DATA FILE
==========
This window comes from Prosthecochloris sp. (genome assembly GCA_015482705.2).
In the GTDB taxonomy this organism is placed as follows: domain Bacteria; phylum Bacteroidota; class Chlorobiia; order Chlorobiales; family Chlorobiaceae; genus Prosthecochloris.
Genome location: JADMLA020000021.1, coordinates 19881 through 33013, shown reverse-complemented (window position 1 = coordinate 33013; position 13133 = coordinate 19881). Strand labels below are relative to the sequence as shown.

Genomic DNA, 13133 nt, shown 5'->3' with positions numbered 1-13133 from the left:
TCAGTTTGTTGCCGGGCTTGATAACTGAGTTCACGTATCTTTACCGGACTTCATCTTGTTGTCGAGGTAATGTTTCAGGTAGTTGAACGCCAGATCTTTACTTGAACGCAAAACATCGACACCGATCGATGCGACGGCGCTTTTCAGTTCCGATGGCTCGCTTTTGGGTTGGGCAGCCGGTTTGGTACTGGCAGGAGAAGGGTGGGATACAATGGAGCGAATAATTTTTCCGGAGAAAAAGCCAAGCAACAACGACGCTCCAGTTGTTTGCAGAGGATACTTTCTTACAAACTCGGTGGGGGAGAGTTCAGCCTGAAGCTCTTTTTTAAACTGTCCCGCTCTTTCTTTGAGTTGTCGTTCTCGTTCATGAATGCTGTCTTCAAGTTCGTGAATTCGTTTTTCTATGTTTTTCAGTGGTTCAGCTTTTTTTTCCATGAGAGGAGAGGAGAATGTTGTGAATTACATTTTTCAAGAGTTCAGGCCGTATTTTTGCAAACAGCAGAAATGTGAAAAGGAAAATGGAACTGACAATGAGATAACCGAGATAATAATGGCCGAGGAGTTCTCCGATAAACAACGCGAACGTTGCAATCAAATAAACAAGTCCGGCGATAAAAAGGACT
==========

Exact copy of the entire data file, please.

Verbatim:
This window comes from Prosthecochloris sp. (genome assembly GCA_015482705.2).
In the GTDB taxonomy this organism is placed as follows: domain Bacteria; phylum Bacteroidota; class Chlorobiia; order Chlorobiales; family Chlorobiaceae; genus Prosthecochloris.
Genome location: JADMLA020000021.1, coordinates 19881 through 33013, shown reverse-complemented (window position 1 = coordinate 33013; position 13133 = coordinate 19881). Strand labels below are relative to the sequence as shown.

Genomic DNA, 13133 nt, shown 5'->3' with positions numbered 1-13133 from the left:
TCAGTTTGTTGCCGGGCTTGATAACTGAGTTCACGTATCTTTACCGGACTTCATCTTGTTGTCGAGGTAATGTTTCAGGTAGTTGAACGCCAGATCTTTACTTGAACGCAAAACATCGACACCGATCGATGCGACGGCGCTTTTCAGTTCCGATGGCTCGCTTTTGGGTTGGGCAGCCGGTTTGGTACTGGCAGGAGAAGGGTGGGATACAATGGAGCGAATAATTTTTCCGGAGAAAAAGCCAAGCAACAACGACGCTCCAGTTGTTTGCAGAGGATACTTTCTTACAAACTCGGTGGGGGAGAGTTCAGCCTGAAGCTCTTTTTTAAACTGTCCCGCTCTTTCTTTGAGTTGTCGTTCTCGTTCATGAATGCTGTCTTCAAGTTCGTGAATTCGTTTTTCTATGTTTTTCAGTGGTTCAGCTTTTTTTTCCATGAGAGGAGAGGAGAATGTTGTGAATTACATTTTTCAAGAGTTCAGGCCGTATTTTTGCAAACAGCAGAAATGTGAAAAGGAAAATGGAACTGACAATGAGATAACCGAGATAATAATGGCCGAGGAGTTCTCCGATAAACAACGCGAACGTTGCAATCAAATAAACAAGTCCGGCGATAAAAAGGACT